It comes as no surprise that we are living longer. As government strategies have improved living and working conditions, mortality rates have ultimately been reduced. Community measures such as the national immunisation schedule, population screening and health education have all played a role in increasing life expectancy overall.
According to World Health Organisation statistics, the average life expectancy for someone born in the UK in 1990 was 76, increasing to 81 in 2013.
This trend is replicated globally, however the largest gains in life expectancy have been achieved in low-income countries. Zambia is an example of this, with an average increase of 15 years within the same timeframe.
In the UK, the number of people aged over 65 years has increased by approximately 1.7 million people, and by 2035 it is predicted that this age group will make up 23 per cent of the total population.
Increasing the lifetime of individuals globally is one of the 20th century’s greatest achievements. However, this shift in demographics means healthcare professionals are confronted with a changing landscape of chronic diseases. Elderly patients have complex needs, both biological and social in nature.
One of the key challenges facing healthcare professionals is dealing with the rise in prevalence of chronic diseases: such as diabetes, heart disease and arthritis. These are difficult to manage as these illnesses often overlap, with patients suffering from a combination of diseases and risk factors. Alongside the higher rate of physical diseases, the elderly are also vulnerable to conditions affecting their ability to self-care.
Dementia is a major issue. With almost 4,000 diagnosed cases in Cardiff alone, this progressive disease can place stress on not only patients, but also their families and those involved with their care. Patient autonomy is compromised as communication is often impaired. A thorough evaluation of capacity is required to determine the patient’s ability to consent to treatment. The memory problems associated to dementia can also serve as a challenge as often patients live alone, and require carer support.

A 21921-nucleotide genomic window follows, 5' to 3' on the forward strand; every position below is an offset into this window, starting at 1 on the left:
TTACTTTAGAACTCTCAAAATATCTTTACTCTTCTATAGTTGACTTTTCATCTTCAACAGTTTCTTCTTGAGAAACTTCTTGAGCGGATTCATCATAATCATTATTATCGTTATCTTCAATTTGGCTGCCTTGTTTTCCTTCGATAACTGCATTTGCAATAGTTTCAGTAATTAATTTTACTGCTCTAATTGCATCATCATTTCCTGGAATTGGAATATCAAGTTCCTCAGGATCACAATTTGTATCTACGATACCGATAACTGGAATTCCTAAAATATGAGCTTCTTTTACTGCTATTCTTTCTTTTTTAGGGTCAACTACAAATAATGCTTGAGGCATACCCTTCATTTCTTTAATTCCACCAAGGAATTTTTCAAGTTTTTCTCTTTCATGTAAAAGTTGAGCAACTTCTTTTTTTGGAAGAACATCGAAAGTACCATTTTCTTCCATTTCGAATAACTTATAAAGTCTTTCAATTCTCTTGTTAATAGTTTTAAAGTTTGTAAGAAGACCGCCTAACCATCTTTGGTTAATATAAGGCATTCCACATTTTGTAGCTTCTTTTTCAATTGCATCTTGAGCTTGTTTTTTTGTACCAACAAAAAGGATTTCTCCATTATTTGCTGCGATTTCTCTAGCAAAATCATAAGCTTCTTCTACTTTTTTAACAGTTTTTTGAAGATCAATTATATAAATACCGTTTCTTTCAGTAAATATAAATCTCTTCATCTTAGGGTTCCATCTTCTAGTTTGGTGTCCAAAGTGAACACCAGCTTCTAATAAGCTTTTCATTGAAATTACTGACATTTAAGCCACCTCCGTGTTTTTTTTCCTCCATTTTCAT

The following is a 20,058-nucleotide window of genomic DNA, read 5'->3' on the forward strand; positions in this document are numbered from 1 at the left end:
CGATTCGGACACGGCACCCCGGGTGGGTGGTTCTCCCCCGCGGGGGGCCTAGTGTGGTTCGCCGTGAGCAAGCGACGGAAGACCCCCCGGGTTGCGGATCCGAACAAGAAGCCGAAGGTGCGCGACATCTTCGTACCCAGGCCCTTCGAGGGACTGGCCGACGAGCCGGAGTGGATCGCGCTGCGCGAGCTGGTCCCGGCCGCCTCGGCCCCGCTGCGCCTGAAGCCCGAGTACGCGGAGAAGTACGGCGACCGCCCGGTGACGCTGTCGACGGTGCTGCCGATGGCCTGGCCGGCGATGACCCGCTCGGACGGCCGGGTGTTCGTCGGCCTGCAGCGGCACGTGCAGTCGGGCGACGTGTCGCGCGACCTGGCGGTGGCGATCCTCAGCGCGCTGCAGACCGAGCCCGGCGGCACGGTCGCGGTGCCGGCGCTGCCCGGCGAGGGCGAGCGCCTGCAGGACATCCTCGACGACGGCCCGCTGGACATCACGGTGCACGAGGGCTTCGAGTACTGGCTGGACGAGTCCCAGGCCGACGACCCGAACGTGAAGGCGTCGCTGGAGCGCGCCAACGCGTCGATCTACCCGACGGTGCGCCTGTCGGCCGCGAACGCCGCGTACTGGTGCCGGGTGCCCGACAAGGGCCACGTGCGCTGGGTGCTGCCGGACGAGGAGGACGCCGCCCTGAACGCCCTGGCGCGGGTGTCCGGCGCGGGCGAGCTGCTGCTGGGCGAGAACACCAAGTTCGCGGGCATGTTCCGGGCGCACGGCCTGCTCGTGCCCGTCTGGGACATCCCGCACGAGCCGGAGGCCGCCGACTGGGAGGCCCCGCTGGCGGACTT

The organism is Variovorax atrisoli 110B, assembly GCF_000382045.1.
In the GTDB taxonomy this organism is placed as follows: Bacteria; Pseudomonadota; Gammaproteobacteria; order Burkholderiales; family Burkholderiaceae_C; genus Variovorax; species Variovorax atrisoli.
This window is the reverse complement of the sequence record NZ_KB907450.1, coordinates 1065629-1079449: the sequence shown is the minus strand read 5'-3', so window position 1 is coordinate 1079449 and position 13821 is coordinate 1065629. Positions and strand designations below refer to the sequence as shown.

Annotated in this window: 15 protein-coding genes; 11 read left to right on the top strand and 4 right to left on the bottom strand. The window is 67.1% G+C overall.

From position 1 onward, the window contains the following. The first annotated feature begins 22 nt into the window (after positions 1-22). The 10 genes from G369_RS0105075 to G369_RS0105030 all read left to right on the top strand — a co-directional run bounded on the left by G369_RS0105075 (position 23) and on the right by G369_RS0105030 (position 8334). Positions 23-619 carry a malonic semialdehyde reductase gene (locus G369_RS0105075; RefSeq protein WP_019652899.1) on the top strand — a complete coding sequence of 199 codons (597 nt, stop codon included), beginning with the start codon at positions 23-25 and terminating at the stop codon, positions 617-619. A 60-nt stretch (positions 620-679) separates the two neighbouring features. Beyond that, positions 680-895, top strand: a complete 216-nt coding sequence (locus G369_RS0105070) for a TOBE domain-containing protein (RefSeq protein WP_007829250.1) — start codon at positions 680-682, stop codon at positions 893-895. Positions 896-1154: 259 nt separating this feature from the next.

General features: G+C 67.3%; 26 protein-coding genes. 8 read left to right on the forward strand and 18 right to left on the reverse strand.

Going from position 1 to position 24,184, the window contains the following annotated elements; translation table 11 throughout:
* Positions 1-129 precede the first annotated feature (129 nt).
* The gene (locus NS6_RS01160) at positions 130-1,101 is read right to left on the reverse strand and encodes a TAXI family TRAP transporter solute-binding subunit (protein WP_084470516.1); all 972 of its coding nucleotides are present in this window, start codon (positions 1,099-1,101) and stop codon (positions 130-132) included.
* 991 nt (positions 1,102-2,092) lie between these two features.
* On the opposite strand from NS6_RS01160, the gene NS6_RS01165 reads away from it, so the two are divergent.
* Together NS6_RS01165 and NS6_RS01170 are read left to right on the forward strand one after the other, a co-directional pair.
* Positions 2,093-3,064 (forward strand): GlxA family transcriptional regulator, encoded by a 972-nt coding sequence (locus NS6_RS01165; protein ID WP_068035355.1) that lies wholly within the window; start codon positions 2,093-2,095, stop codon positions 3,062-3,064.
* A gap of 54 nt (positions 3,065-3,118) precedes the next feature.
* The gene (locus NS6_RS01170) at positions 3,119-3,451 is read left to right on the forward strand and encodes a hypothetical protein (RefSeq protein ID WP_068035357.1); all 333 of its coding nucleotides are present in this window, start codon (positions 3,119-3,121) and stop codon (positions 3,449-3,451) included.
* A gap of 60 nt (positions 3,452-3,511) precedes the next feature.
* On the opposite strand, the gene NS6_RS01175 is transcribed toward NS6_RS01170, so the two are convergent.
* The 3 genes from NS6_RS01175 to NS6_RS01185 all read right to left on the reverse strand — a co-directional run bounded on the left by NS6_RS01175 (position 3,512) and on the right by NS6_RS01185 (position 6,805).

Often multiple systems are involved in a disease process, which makes drug interactions, or polypharmacy, more likely. Doctors must therefore be more careful in the drugs they prescribe and the doses required. This is especially true of those suffering with kidney disease, affecting older populations much more. One of the core duties of a doctor is to do no harm (non-maleficence) therefore it is important that side effects are monitored with vigilance.
The elderly generation access healthcare services more than other age group. With more hospital admissions, outpatient visits and GP appointments, it’s not surprising that the majority of the healthcare budget is spent on care of the elderly. John Appleby, from the King’s Fund charity in London, suggests that actually the ageing population do not demand more medical care resources in particular. Instead, it is the social care costs which are contributing to the escalation in spending overall. He believes the lines between social and medical care are “blurred” and often overlap, as a great deal of modern medicine focuses on how to safely bring patients back into the community.